6 Summer Health Myths To Ignore
The summer season is filled with lifestyle changes, and with these new habits may come some different questions concerning your health. There a ton of misconceptions when it comes to proper warm weather care, so it's time to shed light on the most common summer health myths that just aren't true. Between all the trips to the beach, picnics with friends, and rearranging your usual schedule, you want to make sure you're protecting your skin, maintaining healthy habits, and staying safe when it comes to outdoor activities.
Luckily, when it comes to the summer season, it seems we tend to be on the healthier side compared to the rest of the year, according to research from the University of Cambridge. Our body's immune system is stronger in the summer, likely because of our body's natural circadian rhythms. However, this doesn't mean we should throw all caution to the wind and not take care of ourselves. We need to make sure we are protecting our bodies and taking the right steps to stay healthy during the summer, despite what myths we may hear from our friends or the internet.
If you're not sure what's true or not when it comes to summer care, we've got you covered. To make sure you're feeling your best this season, pay attention to these seven summer health myths that have been busted by experts.
1. You Have To Wait 30 Minutes To Swim After Eating
"This is a myth based on the concern that if a person ate right before swimming, extreme cramping could occur from blood flow diverting to the stomach to aid in digestion of food and put a person at risk for drowning," says family physician Dr. Jen Caudle over email. However, this blood flow is not enough to cause someone to drown, and the worst thing that could happen is a minor cramp.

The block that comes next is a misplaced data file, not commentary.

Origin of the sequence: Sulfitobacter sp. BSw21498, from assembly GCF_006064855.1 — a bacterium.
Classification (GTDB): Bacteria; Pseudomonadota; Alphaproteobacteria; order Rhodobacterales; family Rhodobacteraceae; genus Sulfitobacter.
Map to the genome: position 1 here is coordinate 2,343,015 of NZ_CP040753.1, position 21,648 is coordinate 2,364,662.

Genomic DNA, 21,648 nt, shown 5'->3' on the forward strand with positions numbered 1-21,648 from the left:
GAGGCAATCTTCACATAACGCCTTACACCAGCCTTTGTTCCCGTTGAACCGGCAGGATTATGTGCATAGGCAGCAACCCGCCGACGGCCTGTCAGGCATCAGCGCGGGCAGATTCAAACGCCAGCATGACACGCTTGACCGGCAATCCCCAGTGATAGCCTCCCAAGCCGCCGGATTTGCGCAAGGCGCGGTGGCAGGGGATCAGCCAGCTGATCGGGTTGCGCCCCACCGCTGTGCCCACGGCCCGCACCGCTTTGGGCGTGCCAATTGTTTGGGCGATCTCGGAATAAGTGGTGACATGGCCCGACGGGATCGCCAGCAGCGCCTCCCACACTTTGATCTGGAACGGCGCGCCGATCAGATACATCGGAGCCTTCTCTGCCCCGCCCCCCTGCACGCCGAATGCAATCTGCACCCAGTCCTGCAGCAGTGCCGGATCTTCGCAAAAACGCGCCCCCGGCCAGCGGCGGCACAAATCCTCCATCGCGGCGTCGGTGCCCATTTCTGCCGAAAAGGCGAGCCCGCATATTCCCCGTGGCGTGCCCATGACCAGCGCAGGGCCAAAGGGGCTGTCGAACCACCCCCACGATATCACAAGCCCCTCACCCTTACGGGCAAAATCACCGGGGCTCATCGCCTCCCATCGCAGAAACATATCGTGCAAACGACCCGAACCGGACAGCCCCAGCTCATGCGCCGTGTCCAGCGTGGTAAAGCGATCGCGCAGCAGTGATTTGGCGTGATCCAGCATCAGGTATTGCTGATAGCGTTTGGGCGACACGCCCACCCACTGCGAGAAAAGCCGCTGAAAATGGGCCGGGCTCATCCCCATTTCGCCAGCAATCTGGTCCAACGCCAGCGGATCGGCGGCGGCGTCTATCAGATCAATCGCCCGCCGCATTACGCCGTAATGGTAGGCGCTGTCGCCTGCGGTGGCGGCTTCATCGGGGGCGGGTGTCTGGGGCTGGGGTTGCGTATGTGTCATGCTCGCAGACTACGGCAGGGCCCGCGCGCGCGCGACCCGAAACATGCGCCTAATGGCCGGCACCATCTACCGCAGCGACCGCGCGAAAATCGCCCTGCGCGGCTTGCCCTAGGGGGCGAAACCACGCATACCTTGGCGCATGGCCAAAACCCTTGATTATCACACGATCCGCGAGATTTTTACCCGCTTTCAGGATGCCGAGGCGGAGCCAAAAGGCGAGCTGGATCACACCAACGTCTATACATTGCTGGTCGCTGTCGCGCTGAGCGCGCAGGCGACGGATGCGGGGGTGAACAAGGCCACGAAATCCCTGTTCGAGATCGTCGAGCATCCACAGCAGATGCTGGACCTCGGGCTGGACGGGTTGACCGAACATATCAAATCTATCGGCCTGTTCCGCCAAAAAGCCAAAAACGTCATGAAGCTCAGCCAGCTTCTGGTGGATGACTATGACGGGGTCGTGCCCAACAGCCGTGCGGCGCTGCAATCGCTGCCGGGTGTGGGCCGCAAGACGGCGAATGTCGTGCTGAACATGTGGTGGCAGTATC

2. You Should Pee On A Jellyfish Sting
"Urine really isn't the best substance to help jellyfish stings," says Caudle. In fact, it can cause more pain than relief, as urine can actually aggravate the jellyfish's stingers into releasing more venom, according to the Scientific American. Instead, treat the sting with saltwater or vinegar.
3. The SPF In Your Makeup Is Enough Protection
"That is one of the most common mistakes — relying on sunscreen in makeup products," says dermatologist Dr. David E. Bank over email. "Usually the SPF in makeup products is not high enough for adequate protection. If you must combine your SPF protection into your daily routine, opt for an SPF in a daily moisturizer as it is usually applied evenly all over the face for better protection."
4. The Sun Will Cure Your Acne
"Most people think that the sun will help to cure a zit by drying it out, but that's just not true," says Bank. "Yes, the sun does act as a drying agent and a tan helps camouflage pimples. However, too much sun can potentially backfire as ultraviolet light stimulates sebaceous glands and causes the skin to thicken up."
5. You're Only Sunburnt If Your Skin Is Red
"Sadly, you won’t always spot that your skin's burning until it’s too late," says Rachael Wheeler, Beauty Editor at My Beauty Matches over email. "It can take hours to kick in. That's right, skin can keep burning for hours after sun exposure, and can take up to six hours to show redness."
6. Summer Will Make You Happy
Just because it's summer doesn't mean all your problems go away. "Summer gives us sunshine and times of fun vacations, yet it also contains a rush of activities, overwhelming schedules, and regular work that can make us feel unhappy," says clinical psychologist Dr. Carla Marie Manly over email. "As a result of the summer “happy myth,” many folks end up feeling as if their summer was a failure, rather than realize that busyness, disappointments, and blues/depression can occur in every season."
If you're ever unsure something is true, ask your doctor or another medical expert, as you're better safe than sorry.
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